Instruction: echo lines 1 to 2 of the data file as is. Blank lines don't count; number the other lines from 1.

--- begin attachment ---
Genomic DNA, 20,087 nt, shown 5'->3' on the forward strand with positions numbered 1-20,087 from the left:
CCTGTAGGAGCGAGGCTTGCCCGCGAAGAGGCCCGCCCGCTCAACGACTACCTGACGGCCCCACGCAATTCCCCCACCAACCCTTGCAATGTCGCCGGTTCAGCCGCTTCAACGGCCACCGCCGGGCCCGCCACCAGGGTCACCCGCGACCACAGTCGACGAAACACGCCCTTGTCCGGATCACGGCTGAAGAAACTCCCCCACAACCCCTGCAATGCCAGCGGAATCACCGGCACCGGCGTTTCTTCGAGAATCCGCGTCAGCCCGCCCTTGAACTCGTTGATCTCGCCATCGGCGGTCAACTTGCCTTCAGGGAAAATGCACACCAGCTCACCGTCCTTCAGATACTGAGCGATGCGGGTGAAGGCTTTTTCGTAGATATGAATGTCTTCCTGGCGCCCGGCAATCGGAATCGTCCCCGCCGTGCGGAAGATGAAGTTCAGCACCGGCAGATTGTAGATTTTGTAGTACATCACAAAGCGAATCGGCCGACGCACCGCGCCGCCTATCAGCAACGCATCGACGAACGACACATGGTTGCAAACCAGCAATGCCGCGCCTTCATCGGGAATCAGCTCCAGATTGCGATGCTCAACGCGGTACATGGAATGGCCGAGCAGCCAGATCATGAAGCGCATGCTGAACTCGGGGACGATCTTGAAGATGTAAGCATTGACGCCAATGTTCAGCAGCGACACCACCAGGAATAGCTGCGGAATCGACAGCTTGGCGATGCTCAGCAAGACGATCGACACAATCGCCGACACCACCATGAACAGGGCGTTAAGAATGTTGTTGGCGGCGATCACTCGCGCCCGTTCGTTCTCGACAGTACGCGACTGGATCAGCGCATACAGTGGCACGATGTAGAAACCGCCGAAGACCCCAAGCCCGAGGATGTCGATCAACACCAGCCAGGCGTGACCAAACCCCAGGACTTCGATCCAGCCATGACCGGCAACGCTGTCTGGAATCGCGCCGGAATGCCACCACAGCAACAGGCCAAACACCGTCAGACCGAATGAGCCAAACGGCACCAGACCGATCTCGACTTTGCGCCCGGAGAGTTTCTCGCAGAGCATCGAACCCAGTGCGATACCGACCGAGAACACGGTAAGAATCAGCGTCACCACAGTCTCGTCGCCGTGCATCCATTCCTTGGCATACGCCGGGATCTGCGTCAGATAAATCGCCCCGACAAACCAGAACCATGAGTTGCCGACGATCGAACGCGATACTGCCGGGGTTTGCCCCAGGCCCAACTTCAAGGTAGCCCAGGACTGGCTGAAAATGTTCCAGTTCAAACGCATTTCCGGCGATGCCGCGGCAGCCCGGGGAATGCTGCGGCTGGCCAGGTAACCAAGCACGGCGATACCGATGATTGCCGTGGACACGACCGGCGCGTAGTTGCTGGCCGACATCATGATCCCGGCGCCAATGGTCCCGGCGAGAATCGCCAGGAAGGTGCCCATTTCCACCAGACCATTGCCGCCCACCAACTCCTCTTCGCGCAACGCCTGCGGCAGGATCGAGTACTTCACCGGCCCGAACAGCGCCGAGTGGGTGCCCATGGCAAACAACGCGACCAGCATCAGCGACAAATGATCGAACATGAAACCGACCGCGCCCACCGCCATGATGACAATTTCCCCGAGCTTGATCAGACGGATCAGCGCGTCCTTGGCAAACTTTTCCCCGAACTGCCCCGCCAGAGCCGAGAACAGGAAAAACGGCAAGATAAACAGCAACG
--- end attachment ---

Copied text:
Genomic DNA, 20,087 nt, shown 5'->3' on the forward strand with positions numbered 1-20,087 from the left:
CCTGTAGGAGCGAGGCTTGCCCGCGAAGAGGCCCGCCCGCTCAACGACTACCTGACGGCCCCACGCAATTCCCCCACCAACCCTTGCAATGTCGCCGGTTCAGCCGCTTCAACGGCCACCGCCGGGCCCGCCACCAGGGTCACCCGCGACCACAGTCGACGAAACACGCCCTTGTCCGGATCACGGCTGAAGAAACTCCCCCACAACCCCTGCAATGCCAGCGGAATCACCGGCACCGGCGTTTCTTCGAGAATCCGCGTCAGCCCGCCCTTGAACTCGTTGATCTCGCCATCGGCGGTCAACTTGCCTTCAGGGAAAATGCACACCAGCTCACCGTCCTTCAGATACTGAGCGATGCGGGTGAAGGCTTTTTCGTAGATATGAATGTCTTCCTGGCGCCCGGCAATCGGAATCGTCCCCGCCGTGCGGAAGATGAAGTTCAGCACCGGCAGATTGTAGATTTTGTAGTACATCACAAAGCGAATCGGCCGACGCACCGCGCCGCCTATCAGCAACGCATCGACGAACGACACATGGTTGCAAACCAGCAATGCCGCGCCTTCATCGGGAATCAGCTCCAGATTGCGATGCTCAACGCGGTACATGGAATGGCCGAGCAGCCAGATCATGAAGCGCATGCTGAACTCGGGGACGATCTTGAAGATGTAAGCATTGACGCCAATGTTCAGCAGCGACACCACCAGGAATAGCTGCGGAATCGACAGCTTGGCGATGCTCAGCAAGACGATCGACACAATCGCCGACACCACCATGAACAGGGCGTTAAGAATGTTGTTGGCGGCGATCACTCGCGCCCGTTCGTTCTCGACAGTACGCGACTGGATCAGCGCATACAGTGGCACGATGTAGAAACCGCCGAAGACCCCAAGCCCGAGGATGTCGATCAACACCAGCCAGGCGTGACCAAACCCCAGGACTTCGATCCAGCCATGACCGGCAACGCTGTCTGGAATCGCGCCGGAATGCCACCACAGCAACAGGCCAAACACCGTCAGACCGAATGAGCCAAACGGCACCAGACCGATCTCGACTTTGCGCCCGGAGAGTTTCTCGCAGAGCATCGAACCCAGTGCGATACCGACCGAGAACACGGTAAGAATCAGCGTCACCACAGTCTCGTCGCCGTGCATCCATTCCTTGGCATACGCCGGGATCTGCGTCAGATAAATCGCCCCGACAAACCAGAACCATGAGTTGCCGACGATCGAACGCGATACTGCCGGGGTTTGCCCCAGGCCCAACTTCAAGGTAGCCCAGGACTGGCTGAAAATGTTCCAGTTCAAACGCATTTCCGGCGATGCCGCGGCAGCCCGGGGAATGCTGCGGCTGGCCAGGTAACCAAGCACGGCGATACCGATGATTGCCGTGGACACGACCGGCGCGTAGTTGCTGGCCGACATCATGATCCCGGCGCCAATGGTCCCGGCGAGAATCGCCAGGAAGGTGCCCATTTCCACCAGACCATTGCCGCCCACCAACTCCTCTTCGCGCAACGCCTGCGGCAGGATCGAGTACTTCACCGGCCCGAACAGCGCCGAGTGGGTGCCCATGGCAAACAACGCGACCAGCATCAGCGACAAATGATCGAACATGAAACCGACCGCGCCCACCGCCATGATGACAATTTCCCCGAGCTTGATCAGACGGATCAGCGCGTCCTTGGCAAACTTTTCCCCGAACTGCCCCGCCAGAGCCGAGAACAGGAAAAACGGCAAGATAAACAGCAACG